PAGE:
What life meant for a slave in Rio…

By Jinge Huang (Student ID: 930888620)

Speaking of Brazil, Rio de Janeiro is the place that has been mentioned the most by a lot of tourists, journalists, and scholars. Indeed, the beautiful Copacabana Beach, the glorious Maracanã Stadium, and the grand Christ the Redeemer statue are attractive to people all over the world. However, as we trace back the history of Rio de Janeiro to early 19th century, the image presented in front of us is different from the city’s beautiful appearance today. The story of the slavery in Rio de Janeiro during that period is the dark page of this glamorous city.

In early 19th century, slaves made up almost half of the total population of Rio de Janeiro (see Figure 1).[1] As foreign visitors back then entered the port of Rio de Janeiro, they would notice not only the beautiful red-tiled and whitewashed houses in the mountains, but also the fleet of slave ships that were heading to the city. A large number of black slaves were shipped to Valongo, the largest slave market in Brazil, waiting to be sold.[2] From the day these slaves were brought to the warehouses where they were “stored” as commodities, they had to tolerate endless cruel torture from the slave traders and their masters. The dirty slave sales and purchases happened in Valongo were witnessed by many foreigners. As Robert Walsh, a British clergyman who visited Rio de Janeiro between 1828 and 1829, describes in his book Notices of Brazil in 1828 and 1829, slaves were whipped harshly by the sellers and examined by the buyers like animals without the remotest inquiry as to the moral quality.[3]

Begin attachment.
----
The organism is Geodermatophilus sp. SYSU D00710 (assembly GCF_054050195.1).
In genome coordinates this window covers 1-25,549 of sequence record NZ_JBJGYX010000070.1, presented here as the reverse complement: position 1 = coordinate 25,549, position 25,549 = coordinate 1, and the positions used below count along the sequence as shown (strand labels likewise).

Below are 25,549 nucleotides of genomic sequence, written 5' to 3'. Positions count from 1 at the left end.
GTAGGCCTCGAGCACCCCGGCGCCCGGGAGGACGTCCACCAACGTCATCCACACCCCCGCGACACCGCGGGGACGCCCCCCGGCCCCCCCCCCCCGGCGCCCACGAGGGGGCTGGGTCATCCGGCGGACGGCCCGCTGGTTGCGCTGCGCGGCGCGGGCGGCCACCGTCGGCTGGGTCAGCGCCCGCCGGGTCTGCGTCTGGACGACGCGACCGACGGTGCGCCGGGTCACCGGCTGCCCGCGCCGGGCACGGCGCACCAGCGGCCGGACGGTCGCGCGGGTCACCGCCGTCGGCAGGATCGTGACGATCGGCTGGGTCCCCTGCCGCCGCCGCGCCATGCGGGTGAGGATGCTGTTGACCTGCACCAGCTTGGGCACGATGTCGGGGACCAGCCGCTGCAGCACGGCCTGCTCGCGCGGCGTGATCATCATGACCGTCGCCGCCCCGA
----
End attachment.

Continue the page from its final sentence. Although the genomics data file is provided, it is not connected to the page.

Population

 1185811240

PORT OF THE MINEIROS IN RIO DE JANEIRO C.1820 by Johann Moritz Rugendas[4]

After being sold, slaves would be placed to different occupations and educated with the basic knowledge of the language and the city. The majority of them would become shoemakers, artisans, bakers, laundresses, cooks, wet nurses, housemaids, and sailors. In addition, there were records of slaves became bush captains who could carry weapons to hunt other runaway slaves.[5] Above all, the living and the working conditions were important topics to focus on. These conditions were not identical to every group of slaves, but varied by the racial, occupational, and class factors.

Capitao-mato

Slave Bush Captain with A Captured Runaway Slave by Johann Moritz Rugendas, 1823[6]

Besides the slave trade and the occupations, the process of slavery in Rio de Janeiro was also accompanied by the culture interaction. For example, the black slaves who once used violao, the viola of Angola, and Marimba, the African Xylophone, were also playing European music instruments such as the violin and the guitar to create new types of music.[7]

Rugendasroda

Slave Dancing by Johann Moritz Rugendas, 1835[8]

 

 

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Reference (Further Readings)

[1] Karasch, Mary C. “Boundries.” In Slave Life in Rio de Janeiro, 1808-1850, 62. Princeton, N.J.: Princeton University Press, 1987.

[2] Karasch, p 29.

[3] Walsh, Robert. “Notices of Brazil in 1828 and 1829.” 2 vols. (London: Frederick Wesley and A. H. Davis, 1830), II, 323-328.

[4] Rugendas Johann M. Porto da praia dos Mineiros no Rio de Janeiro. 1820s. Source: http://museuvirtualpintoresdorio.arteblog.com.br/17728/JOHANN-MORITZ-RUGENDAS-PRAIA-DOS-MINEIROS-NO-RIO-DE-JANEIRO/

[5] Conrad, Robert Edgar. “How Slaves Responded.” In Children of God’s Fire: A Documentary History of Black Slavery in Brazil, 383. Princeton, N.J.: Princeton University Press, 1983.

[6] Rugendas Johann M. Capitão do mato. 1823. Source: http://commons.wikimedia.org/wiki/File:Capitao-mato.jpg

[7] Karasch, p 232-237.

[8] Rugendas Johann M. Jogar Capoëra – Danse de la guerre. 1835.

Source: http://commons.wikimedia.org/wiki/File:Rugendasroda.jpg